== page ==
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Publication numberUS4197796 A
Publication typeGrant
Application numberUS 06/002,696
Publication dateApr 15, 1980
Filing dateJan 11, 1979
Priority dateJan 11, 1979
Publication number002696, 06002696, US 4197796 A, US 4197796A, US-A-4197796, US4197796 A, US4197796A
InventorsRobert G. Salatka
Original AssigneeSalatka Robert G
Export CitationBiBTeX, EndNote, RefMan
External Links: USPTO, USPTO Assignment, Espacenet
Aluminum can compactor
US 4197796 A
Abstract
This relates to a compactor for crushing aluminum containers of the type, for example, which contain soft drinks and certain alcoholic beverages. The empty container is placed between a first stationary plate and a second crushing plate. The crushing plate is coupled into a guide assembly and to a handle assembly. Lowering the handle assembly causes the crushing plate to be lowered, guided by the guide assembly, thus crushing the interposed aluminum container.
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Claims(13)
What is claimed is:
1. An apparatus for compacting aluminum containers, comprising:
guide means;
a first plate fixedly coupled to said guide means for supporting a container to be crushed, said first plate equipped with a ridge around a first portion of its periphery for defining a recessed surface which receives a first end of said container, the absence of said ridge at a second portion of said periphery permitting insertion of said container when said apparatus is in a rest condition;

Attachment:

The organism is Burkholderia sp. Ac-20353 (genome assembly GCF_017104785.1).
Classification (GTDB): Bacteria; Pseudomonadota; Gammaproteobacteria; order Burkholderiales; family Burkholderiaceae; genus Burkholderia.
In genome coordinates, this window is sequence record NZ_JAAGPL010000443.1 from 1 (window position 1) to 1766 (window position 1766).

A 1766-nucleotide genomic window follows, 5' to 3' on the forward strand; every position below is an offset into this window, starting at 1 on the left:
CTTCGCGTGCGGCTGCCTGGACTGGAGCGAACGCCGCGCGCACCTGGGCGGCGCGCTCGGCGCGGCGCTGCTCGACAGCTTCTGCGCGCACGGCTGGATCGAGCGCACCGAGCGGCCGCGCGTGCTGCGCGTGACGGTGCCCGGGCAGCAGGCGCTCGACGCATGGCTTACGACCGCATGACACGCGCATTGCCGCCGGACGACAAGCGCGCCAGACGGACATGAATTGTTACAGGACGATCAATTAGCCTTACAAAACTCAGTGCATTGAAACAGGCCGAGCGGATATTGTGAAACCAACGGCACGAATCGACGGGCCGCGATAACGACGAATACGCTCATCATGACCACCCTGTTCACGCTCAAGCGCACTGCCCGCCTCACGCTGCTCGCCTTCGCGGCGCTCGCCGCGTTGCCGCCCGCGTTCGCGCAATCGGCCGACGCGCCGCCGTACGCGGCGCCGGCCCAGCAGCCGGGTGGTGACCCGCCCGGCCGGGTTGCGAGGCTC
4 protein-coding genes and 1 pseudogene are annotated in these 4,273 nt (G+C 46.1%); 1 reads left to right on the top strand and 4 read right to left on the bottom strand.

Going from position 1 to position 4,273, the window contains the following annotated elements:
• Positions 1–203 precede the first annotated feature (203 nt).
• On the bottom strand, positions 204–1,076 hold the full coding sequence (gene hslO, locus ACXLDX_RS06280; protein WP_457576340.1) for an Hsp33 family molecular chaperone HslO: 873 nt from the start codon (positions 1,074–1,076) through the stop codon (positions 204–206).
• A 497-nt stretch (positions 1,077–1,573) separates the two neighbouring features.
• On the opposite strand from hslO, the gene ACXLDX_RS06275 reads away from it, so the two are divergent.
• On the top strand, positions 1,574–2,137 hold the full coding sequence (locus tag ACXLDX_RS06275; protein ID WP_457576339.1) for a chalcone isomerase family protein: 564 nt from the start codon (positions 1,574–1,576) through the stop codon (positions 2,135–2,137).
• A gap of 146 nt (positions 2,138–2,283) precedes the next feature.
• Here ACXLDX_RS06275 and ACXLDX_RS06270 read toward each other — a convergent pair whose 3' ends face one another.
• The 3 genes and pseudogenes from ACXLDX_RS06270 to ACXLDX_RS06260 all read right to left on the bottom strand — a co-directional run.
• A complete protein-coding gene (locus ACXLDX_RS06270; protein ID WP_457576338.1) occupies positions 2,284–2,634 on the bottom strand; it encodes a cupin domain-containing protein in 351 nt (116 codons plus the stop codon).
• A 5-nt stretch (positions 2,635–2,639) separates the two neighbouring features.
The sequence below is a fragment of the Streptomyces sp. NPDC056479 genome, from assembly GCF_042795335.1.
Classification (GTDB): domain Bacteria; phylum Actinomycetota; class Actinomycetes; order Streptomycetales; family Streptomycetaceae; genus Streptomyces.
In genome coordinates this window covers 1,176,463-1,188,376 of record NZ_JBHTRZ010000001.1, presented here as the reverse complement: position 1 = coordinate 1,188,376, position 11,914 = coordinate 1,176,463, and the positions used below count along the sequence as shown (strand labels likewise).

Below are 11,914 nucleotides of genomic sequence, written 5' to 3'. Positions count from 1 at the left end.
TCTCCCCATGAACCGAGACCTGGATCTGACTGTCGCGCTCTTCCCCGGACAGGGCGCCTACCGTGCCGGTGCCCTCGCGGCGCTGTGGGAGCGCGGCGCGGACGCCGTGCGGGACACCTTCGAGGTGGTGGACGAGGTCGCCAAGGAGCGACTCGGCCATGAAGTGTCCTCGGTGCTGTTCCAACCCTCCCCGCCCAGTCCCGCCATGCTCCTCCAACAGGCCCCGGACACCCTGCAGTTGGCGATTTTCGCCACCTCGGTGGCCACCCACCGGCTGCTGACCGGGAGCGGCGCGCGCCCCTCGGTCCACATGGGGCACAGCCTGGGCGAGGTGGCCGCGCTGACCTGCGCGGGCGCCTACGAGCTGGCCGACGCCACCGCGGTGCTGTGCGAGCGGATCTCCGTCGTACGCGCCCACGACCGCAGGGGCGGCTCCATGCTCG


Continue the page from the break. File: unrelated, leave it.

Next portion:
crushing means slidingly coupled to said guide means, said crushing means including a ridge around its periphery to form a recessed central crushing surface for receiving a second end of said container; and
a handle assembly pivotably coupled to said guide means and coupled to said crushing means for urging said crushing means against said container when said handle assembly is lowered.
2. An apparatus according to claim 1 wherein said crushing surface is and remains substantially parallel to said first plate throughout the crushing process.
3. An apparatus according to claim 2 wherein said handle assembly is coupled to said crushing means by at least one connecting member.
4. An apparatus according to claim 3 wherein said at least one connecting member assumes a substantially vertical position when said handle assembly is lowered sufficiently to bring said crushing means into contact with said container.
5. An apparatus according to claim 3 wherein said crushing means includes a slide member fixedly coupled to said crushing surface, which slide member is retained within said guide means for movement therein under the influence of said handle assembly.
6. An apparatus according to claim 5 wherein said guide means comprises a channeled plate in which said slide member is retained.
7. An apparatus according to claim 6 wherein said channeled plate lies in a plane substantially perpendicular to the planes of said first plate and said crushing surface.
8. An apparatus according to claim 6 wherein said slide member has at least one longitudinal slot for reducing friction as said slide member moves within said channeled plate.